NECC ’09: Year of Astronomy / NASA

Jim Lochner, explaining how to use Student Hera
Jim Lochner, explaining how to use Student Hera

With Dr. Jim Lochner (USRA (Universities Space Research Association) of the NASA/GSFC Astrophysics Science Division, talking about bringing the International Year of Astronomy (<= THIS IS THE MAIN WEBSITE FOR IYA2009) into the classroom with NASA data.

GSFC is Goddard Space Flight Center.

Astrophysics Science Division is one of several science divisions at GSFC.

It’s 2009:  Lincoln’s anniversary, Darwin, Galileo’s moons of Jupiter, moon not a perfect sphere, International Year of Astronomy, lots of anniversaries.

Goals for the Year:

  • Dark Sky awareness: decreasing light pollution
  • She is an astronomer: highlighting women in science, UN Millennium Project
  • Preserve Astronomically significant archaeological sites around the world.
  • Galileo Teacher Training Program: heighten awareness of these programs, rich useful astronomy activities like the phases of Venus and moon mapping
  • Galilean Nights (October 23-24, 2009) [Star Parties]
  • Cosmic Diaries: Astronomers blogging about their lives.
  • Everyone to look through a telescope at least once this year: the Galileoscope.

Astronomy data analysis offers students applications in science and math concepts; opportunities to improve research and inquiry; engagement in real-world problem solving; understanding relationships between data and theory; connection with NASA and other scientific institutions; experience of what real scientists do.

NASA has PETABYTES of data from sattellites, manned exploration, and research progreams.  One petabyte is 50 times the print collections of the US Library of Congress.  Data gets bigger with every mission!  Making the data available and usable is part of NASA’s core mission.

Jim works for the HEASARC, which has 16 terabytes of data from 26 sattellite observatories in High Energy Astrophysics Science Archive Research Center.  Largest collection of X-Ray and Gamma-ray data from stars, black holes, pulsars, supernova remnants, and galaxies.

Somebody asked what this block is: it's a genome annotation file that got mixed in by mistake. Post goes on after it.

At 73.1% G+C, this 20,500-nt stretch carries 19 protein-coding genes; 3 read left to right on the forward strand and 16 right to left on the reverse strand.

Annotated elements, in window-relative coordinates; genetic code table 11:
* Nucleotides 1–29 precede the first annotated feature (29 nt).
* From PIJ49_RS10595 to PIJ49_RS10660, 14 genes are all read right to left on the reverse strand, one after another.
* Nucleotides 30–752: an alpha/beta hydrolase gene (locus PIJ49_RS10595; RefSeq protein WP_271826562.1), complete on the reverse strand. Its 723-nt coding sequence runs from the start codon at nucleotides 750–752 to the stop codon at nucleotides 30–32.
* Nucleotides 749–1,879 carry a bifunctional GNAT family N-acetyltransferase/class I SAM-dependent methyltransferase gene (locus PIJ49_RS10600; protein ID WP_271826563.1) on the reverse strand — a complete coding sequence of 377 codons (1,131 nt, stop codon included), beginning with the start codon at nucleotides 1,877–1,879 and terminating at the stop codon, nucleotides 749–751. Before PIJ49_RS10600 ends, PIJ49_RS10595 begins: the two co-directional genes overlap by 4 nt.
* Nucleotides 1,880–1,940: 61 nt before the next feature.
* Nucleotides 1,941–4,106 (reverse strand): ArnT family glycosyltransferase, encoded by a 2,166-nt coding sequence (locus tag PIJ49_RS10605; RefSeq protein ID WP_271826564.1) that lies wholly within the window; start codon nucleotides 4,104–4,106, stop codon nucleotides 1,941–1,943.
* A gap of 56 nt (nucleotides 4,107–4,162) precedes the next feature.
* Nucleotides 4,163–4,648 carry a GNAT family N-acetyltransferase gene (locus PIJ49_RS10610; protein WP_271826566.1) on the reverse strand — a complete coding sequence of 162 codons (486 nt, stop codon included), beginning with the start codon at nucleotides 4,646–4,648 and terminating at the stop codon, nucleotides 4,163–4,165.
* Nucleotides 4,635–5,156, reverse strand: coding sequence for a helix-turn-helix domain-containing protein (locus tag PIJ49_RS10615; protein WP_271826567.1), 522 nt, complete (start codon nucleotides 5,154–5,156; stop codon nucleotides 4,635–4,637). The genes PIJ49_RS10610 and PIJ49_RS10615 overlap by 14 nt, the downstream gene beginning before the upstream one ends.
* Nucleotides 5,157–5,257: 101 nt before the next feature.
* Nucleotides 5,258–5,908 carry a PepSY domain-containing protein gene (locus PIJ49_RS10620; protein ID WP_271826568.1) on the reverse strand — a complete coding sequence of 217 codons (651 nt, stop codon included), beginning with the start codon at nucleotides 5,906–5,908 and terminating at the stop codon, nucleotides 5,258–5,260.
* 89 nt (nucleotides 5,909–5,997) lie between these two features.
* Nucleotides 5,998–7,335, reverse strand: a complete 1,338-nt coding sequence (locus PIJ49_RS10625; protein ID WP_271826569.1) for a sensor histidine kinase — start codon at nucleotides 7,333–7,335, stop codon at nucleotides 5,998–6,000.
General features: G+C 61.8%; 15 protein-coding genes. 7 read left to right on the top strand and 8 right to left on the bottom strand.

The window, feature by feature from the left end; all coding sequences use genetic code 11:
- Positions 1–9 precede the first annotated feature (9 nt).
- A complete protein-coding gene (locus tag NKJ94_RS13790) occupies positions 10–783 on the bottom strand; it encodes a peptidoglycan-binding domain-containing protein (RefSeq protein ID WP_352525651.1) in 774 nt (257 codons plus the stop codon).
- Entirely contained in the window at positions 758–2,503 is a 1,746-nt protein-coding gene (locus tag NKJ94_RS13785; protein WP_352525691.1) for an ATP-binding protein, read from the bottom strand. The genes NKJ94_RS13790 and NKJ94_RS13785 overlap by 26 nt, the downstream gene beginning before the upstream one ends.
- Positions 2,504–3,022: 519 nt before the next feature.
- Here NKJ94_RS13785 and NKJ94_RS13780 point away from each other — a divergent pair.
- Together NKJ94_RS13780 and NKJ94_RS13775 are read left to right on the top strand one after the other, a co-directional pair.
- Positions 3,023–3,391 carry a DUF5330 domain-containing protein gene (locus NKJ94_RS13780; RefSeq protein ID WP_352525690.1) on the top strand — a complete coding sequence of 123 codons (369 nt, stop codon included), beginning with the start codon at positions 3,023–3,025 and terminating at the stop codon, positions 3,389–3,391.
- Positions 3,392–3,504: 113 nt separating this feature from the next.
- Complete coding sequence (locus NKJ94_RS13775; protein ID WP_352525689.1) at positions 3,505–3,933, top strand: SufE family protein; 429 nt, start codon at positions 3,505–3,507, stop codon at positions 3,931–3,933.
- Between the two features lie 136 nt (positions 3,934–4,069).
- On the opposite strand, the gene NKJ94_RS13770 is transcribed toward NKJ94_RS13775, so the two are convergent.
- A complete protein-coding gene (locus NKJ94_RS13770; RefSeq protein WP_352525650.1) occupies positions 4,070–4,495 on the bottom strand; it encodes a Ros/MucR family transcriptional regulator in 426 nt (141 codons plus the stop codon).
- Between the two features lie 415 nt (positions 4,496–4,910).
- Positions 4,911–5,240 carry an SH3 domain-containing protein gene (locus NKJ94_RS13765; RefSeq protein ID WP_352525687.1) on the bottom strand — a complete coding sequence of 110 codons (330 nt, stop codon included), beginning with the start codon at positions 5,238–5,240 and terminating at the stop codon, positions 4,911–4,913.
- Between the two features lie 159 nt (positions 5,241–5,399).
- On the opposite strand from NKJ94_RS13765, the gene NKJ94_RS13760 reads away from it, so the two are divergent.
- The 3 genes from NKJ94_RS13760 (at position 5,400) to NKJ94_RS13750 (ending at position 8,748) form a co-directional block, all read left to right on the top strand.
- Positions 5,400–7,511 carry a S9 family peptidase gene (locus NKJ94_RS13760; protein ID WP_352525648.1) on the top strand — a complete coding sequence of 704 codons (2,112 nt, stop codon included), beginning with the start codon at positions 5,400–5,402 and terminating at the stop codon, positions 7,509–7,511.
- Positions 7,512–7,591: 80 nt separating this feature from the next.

Astronomers from around the world download the data via Browse – a HEASARC tool developed before Internet browsers even existed.  We have to download a client to our computers.  Students use “Student Hera”, a scaled-down client tool for analyzing HEASARC data.  It’s easy to use in the classroom. There’s a set of webpages that act as a tutorial in using these tools. The teachers’ guidelines for this tool are here.

Types of analysis that astronomers do on this data, and what Student Hera allows students to analyze.

  • Timing: how the intensity of X-rays from objects vary over time.  Stars, binary stars, black holes, and pulsars are critical
  • Imaging: see where the x-rays are coming from, on supernovas, and galaxy clusters
  • Spectroscopy: measuring the full spectrum of light, as well as energies x-rays coming from stars and galaxies
  • TIMING; Objective is to determine the period of a binary star. Example: if a black hole and a normal star are in the same system, you can measure how fast the normal star orbits the black hole.  But you need to observe the x-rays over time. The more x-rays, the more material is being pulled from the star.   So the x-rays will vary if the star is in an elliptical orbit, and the xrays won’t vary if it’s in a locked orbit.  Middle school students should be able to identify the LIGHT CURVE, but high schoolers may be able to generate a FOLDED LIGHT CURVE… not merely identifying the period length, but averaging several periods in order to design a clear lesson plan.  The folded light curve or light curve will also have the disk of gas around the black hole, in the way.
  • IMAGING: Students search the images of supernova remnants in different energy bands.  From gamma-ray data they discover as astronomers did, a new supernova remnant.
  • Note: Students are accessing data that’s already been analyzed.  The NASA archive works like this: an astronomer asks for a data-set.  A group of astronomers approve the use of sattellites & observatories to do those observations. The asking astronomer gets exclusive rights to that data for one year, when it, and the paper describing it, are added to the Archive.  So students are duplicating analysis of existing data, yes… but they’re ALSO reviewing the literature, and building and understanding of how astronomers work.
  • SPECTROSCOPY: Examine a supernova remnant.  This is an exploded star and “element factor”. What elements were created durign the supernova, and what was the star originally cooking?  The spectroscopic analysis reveals the emission lines revealing what elements were released.

One students have mastered the basic analytical skills, they begin exploring a number of other objects. The tutorial has them do one light curve, but there are numerous other light-curves to work in. Tutorials parallel historical research done by science, so you can verify your results against the actual scientific literature.

Classroom uses: Assign students in groups or as individuals to work out the initial tutorials. Integrate with lessons on mission design and technology. Students look at real data from real sattelites.  Use with related lessons on Imagine the Universe!  The timing tutorial is also available as a 2-hour lab experience for Year 1 College students in astronomy courses (developed by Dr. Beth Hufnagel, Anne Arundel Community College, MD).  This guided web course track student progress.  (There is also Starchild, a tool for K-6 educators and students, if Hera seems inappropriate for your students).

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